Nick Ahmed

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Nicholas Mark Ahmed

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Biographical Information[edit]

Shortstop Nick Ahmed made his major league debut in 2014. He is the nephew of college coach Raphael Cerrato.

Amateur Career[edit]

Ahmed was a two-way star in high school, scoring 1,129 points in basketball and making state All-Star teams in both sports. As a freshman at UConn, he hit .288/.343/.366 in 2009. He improved to .300/.367/.375 with 57 runs in 63 games in 2010. He stole 34 bases in 42 tries. He led the Big East Conference in steals, tied for 17th in NCAA Division I. With the Bourne Braves that summer, producing at only a .212/.253/.312 clip, though he did steal 17 bases while only being caught twice. He was 6th in the Cape Cod League in stolen bases. His junior year, he hit .326/.425/.437 and went 23-for-29 in steal attempts despite missing 15 games due to injury. He was second-team All-Big East and was among the conference leaders in steals (4th) and runs (51, tied for 5th).

Minors[edit]

He was selected by the Atlanta Braves in the second round of the 2011 amateur draft; the scout was Kevin Barry. The 85th overall pick, he was Atlanta's second, following Sean Gilmartin. He signed for a $417,600 bonus and made his pro debut that summer with the Danville Braves, hitting .262/.346/.379 with 46 runs, 4 home runs and 18 stolen bases in 24 tries in 59 games. He fielded .971 at SS. He led Appalachian League shortstops in putouts (88), double plays (40) and fielding percentage and was was 8th in the league in swipes and tied for 7th in runs. Baseball America ranked him as the league's #18 prospect, between Madison Boer and Jordan Scott.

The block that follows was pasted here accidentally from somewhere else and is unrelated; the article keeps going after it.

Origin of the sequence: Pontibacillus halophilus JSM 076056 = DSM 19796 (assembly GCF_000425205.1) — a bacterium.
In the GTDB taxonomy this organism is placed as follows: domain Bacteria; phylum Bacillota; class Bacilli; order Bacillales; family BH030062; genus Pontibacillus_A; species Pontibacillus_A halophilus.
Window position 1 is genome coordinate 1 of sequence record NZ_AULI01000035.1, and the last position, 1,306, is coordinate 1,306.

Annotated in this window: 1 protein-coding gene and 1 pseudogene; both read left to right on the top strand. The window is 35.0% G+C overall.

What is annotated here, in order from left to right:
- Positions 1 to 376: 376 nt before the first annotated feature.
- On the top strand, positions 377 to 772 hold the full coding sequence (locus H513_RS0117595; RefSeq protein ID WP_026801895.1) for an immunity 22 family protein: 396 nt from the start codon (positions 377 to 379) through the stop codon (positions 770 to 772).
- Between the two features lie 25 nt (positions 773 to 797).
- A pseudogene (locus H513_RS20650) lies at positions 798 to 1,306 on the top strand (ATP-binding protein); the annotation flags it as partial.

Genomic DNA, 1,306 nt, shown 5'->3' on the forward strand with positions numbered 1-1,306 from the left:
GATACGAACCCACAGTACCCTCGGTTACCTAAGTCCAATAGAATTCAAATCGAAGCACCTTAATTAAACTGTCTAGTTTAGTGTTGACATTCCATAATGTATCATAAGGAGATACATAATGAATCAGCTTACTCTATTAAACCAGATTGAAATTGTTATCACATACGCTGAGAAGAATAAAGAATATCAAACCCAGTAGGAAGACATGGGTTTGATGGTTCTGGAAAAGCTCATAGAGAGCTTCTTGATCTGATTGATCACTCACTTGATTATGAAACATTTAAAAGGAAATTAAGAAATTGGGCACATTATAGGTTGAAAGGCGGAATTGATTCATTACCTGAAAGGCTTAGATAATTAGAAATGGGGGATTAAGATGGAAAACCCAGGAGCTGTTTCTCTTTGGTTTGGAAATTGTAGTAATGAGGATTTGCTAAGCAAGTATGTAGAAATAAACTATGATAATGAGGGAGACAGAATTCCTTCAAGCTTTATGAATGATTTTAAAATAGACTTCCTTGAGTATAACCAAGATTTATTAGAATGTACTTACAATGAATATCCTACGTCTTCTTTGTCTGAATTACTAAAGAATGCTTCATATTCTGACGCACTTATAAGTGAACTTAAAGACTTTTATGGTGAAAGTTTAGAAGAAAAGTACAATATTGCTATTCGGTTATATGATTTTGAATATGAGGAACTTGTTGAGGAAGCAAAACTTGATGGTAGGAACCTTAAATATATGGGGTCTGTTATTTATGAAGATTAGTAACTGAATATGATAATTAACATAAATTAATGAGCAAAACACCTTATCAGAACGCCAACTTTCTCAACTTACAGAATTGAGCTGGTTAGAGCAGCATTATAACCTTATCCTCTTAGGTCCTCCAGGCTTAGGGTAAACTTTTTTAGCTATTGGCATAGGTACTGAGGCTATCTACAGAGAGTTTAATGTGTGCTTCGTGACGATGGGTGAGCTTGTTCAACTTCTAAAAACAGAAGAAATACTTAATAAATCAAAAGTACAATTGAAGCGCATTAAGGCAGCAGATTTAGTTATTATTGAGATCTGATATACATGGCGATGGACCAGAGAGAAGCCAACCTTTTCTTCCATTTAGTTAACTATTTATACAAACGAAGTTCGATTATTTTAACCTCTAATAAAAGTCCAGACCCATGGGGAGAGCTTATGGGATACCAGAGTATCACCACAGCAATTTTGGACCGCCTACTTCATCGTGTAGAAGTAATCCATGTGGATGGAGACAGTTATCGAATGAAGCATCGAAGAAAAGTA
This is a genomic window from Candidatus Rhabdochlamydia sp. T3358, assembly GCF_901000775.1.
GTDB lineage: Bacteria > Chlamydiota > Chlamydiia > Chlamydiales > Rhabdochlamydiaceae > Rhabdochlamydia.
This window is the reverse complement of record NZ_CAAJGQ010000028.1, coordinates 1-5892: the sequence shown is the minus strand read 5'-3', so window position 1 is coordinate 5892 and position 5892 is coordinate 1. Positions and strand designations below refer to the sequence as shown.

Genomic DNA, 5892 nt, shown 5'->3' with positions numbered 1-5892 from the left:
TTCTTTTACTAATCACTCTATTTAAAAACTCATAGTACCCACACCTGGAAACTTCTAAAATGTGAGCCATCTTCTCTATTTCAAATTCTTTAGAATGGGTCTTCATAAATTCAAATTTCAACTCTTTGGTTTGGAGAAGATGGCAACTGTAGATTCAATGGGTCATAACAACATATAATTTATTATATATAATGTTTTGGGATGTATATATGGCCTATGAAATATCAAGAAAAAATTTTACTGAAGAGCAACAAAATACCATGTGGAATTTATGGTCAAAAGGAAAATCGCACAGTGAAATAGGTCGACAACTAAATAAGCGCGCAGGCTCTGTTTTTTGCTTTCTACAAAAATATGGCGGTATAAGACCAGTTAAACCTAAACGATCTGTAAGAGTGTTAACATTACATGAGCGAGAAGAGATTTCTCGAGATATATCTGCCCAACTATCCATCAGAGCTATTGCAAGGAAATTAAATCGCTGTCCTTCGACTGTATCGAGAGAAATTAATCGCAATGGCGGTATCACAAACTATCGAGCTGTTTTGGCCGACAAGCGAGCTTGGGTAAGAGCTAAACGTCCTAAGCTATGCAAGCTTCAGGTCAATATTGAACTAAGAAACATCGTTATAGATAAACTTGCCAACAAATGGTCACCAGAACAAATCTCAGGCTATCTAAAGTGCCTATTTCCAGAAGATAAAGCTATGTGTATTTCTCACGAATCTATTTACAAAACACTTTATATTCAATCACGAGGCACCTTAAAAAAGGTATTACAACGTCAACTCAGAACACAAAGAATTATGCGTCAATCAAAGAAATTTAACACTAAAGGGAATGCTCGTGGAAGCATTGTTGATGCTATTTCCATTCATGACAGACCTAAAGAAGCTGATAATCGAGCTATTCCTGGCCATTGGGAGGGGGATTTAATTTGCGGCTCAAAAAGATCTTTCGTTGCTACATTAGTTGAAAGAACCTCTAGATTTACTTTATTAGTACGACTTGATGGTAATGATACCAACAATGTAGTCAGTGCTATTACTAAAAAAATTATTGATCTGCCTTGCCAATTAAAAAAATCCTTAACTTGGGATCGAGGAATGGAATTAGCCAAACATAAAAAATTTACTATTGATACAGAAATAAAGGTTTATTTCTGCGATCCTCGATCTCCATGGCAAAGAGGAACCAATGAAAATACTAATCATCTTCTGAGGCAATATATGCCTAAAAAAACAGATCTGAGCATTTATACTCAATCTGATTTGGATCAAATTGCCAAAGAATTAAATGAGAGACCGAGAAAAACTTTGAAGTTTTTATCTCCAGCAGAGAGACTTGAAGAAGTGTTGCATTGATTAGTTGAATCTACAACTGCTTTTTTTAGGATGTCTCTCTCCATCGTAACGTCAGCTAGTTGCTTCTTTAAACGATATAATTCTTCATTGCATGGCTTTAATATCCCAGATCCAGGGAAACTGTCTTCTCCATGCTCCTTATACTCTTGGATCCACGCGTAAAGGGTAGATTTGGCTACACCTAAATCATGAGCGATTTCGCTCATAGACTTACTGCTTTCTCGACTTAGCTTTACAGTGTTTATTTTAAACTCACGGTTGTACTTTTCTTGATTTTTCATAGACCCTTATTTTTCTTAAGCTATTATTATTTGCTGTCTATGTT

With the Lynchburg Hillcats in 2012, he hit .269/.337/.391 with 6 home runs while leading the Carolina League with 36 doubles (tied with Michael Almanzar), 40 steals (only caught 10 times; 8 more steals than runner-up Delvi Cid), 84 runs scored, a .963 fielding percentage at SS, 211 putouts at short, 457 assists at short and 99 double plays at short. He also led Braves farmhands in doubles (4 ahead of Ernesto Mejia) and runs and was second to Luis Durango in swipes. He was named the league All-Star utility infielder (Xander Bogaerts was picked as the SS) and was also honored as Mills Cup Finals MVP after hitting .357 in seven postseason games. In the finale, he went 4 for 5 with 3 doubles to lead Lynchburg to the title over the Winston-Salem Dash. Baseball America listed him as the loop's 13th-best prospect, between Hanser Alberto and Edward Salcedo and as the top defensive shortstop prospect in the circuit. He then played for Phoenix in the Arizona Fall League.

Prior to the 2013 campaign, he was traded to the Arizona Diamondbacks with Martin Prado, Randall Delgado, Zeke Spruill and Brandon Drury in the deal that brought Justin Upton and Chris Johnson to Atlanta. Baseball America put him down as Arizona's 7th-best prospect, between Chris Owings and A.J. Pollock. He began the 2013 season with the Mobile Bay Bears but started pitifully (.139/.216/.169 after 166 AB). He did better the rest of the way but still ended up hitting only .236 in 136 games. In 2014, he was assigned to the AAA Reno Aces, where he was hitting .324 after 79 games at the end of June.

Majors[edit]

Ahmed was called up to Arizona on June 29, 2014, with Chris Owings and Cliff Pennington both on the disabled list. He made his debut the same day against the San Diego Padres, going 1 for 3 in a 2-1 loss; his first hit was a 7th-inning single against Odrisamer Despaigne. He played 25 games that first season, hitting an even .200 with 1 hoemr and 4 RBIs. In 2015, he was the starting shortstop for the D-Backs, hitting .226 in 134 games with 9 homers and 34 RBIs. While he provided solid defence, his OPS+ was only 69. In 2016, he shared the shortstop position with Owings, who also saw time in centerfield and at second base. In 90 games, he hit .218 with 4 homers and 20 RBIs and his OPS+ fell even lower, to just 46. However, he bounced back in 2017 as on June 27th, he was hitting .251 with 6 homers and 21 RBIs in 53 games. That day, however, he suffered a broken hand when hit by a pitch thrown by Trevor Rosenthal of the St. Louis Cardinals in the 8th inning. His season was over, just like that.

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